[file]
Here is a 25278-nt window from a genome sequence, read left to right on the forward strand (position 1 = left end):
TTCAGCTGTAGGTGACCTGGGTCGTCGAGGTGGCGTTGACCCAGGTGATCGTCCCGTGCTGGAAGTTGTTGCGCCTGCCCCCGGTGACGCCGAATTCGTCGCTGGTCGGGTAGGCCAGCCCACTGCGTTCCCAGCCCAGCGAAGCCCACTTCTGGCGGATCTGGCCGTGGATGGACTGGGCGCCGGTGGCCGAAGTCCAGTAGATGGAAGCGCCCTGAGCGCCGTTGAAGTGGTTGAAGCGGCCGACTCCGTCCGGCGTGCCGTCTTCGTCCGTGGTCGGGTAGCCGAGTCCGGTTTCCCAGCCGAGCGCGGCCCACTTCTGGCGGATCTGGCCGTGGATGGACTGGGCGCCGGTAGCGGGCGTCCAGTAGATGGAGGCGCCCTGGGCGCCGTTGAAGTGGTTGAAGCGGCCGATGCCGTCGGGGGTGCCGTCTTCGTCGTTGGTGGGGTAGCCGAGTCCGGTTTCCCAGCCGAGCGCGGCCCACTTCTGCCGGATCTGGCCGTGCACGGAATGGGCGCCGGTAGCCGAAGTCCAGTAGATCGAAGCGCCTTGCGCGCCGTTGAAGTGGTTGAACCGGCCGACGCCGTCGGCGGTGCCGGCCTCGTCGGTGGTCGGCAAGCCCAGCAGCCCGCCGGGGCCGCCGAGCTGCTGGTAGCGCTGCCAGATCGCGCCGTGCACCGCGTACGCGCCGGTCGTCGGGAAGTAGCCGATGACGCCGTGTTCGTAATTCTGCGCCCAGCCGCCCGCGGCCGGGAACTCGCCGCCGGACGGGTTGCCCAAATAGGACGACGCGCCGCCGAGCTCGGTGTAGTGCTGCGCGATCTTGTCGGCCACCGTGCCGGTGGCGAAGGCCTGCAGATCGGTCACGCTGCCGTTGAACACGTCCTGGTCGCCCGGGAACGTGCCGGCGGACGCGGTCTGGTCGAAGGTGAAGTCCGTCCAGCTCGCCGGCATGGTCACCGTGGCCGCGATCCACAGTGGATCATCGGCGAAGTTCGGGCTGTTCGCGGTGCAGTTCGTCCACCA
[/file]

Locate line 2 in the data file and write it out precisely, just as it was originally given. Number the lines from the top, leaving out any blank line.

TTCAGCTGTAGGTGACCTGGGTCGTCGAGGTGGCGTTGACCCAGGTGATCGTCCCGTGCTGGAAGTTGTTGCGCCTGCCCCCGGTGACGCCGAATTCGTCGCTGGTCGGGTAGGCCAGCCCACTGCGTTCCCAGCCCAGCGAAGCCCACTTCTGGCGGATCTGGCCGTGGATGGACTGGGCGCCGGTGGCCGAAGTCCAGTAGATGGAAGCGCCCTGAGCGCCGTTGAAGTGGTTGAAGCGGCCGACTCCGTCCGGCGTGCCGTCTTCGTCCGTGGTCGGGTAGCCGAGTCCGGTTTCCCAGCCGAGCGCGGCCCACTTCTGGCGGATCTGGCCGTGGATGGACTGGGCGCCGGTAGCGGGCGTCCAGTAGATGGAGGCGCCCTGGGCGCCGTTGAAGTGGTTGAAGCGGCCGATGCCGTCGGGGGTGCCGTCTTCGTCGTTGGTGGGGTAGCCGAGTCCGGTTTCCCAGCCGAGCGCGGCCCACTTCTGCCGGATCTGGCCGTGCACGGAATGGGCGCCGGTAGCCGAAGTCCAGTAGATCGAAGCGCCTTGCGCGCCGTTGAAGTGGTTGAACCGGCCGACGCCGTCGGCGGTGCCGGCCTCGTCGGTGGTCGGCAAGCCCAGCAGCCCGCCGGGGCCGCCGAGCTGCTGGTAGCGCTGCCAGATCGCGCCGTGCACCGCGTACGCGCCGGTCGTCGGGAAGTAGCCGATGACGCCGTGTTCGTAATTCTGCGCCCAGCCGCCCGCGGCCGGGAACTCGCCGCCGGACGGGTTGCCCAAATAGGACGACGCGCCGCCGAGCTCGGTGTAGTGCTGCGCGATCTTGTCGGCCACCGTGCCGGTGGCGAAGGCCTGCAGATCGGTCACGCTGCCGTTGAACACGTCCTGGTCGCCCGGGAACGTGCCGGCGGACGCGGTCTGGTCGAAGGTGAAGTCCGTCCAGCTCGCCGGCATGGTCACCGTGGCCGCGATCCACAGTGGATCATCGGCGAAGTTCGGGCTGTTCGCGGTGCAGTTCGTCCACCA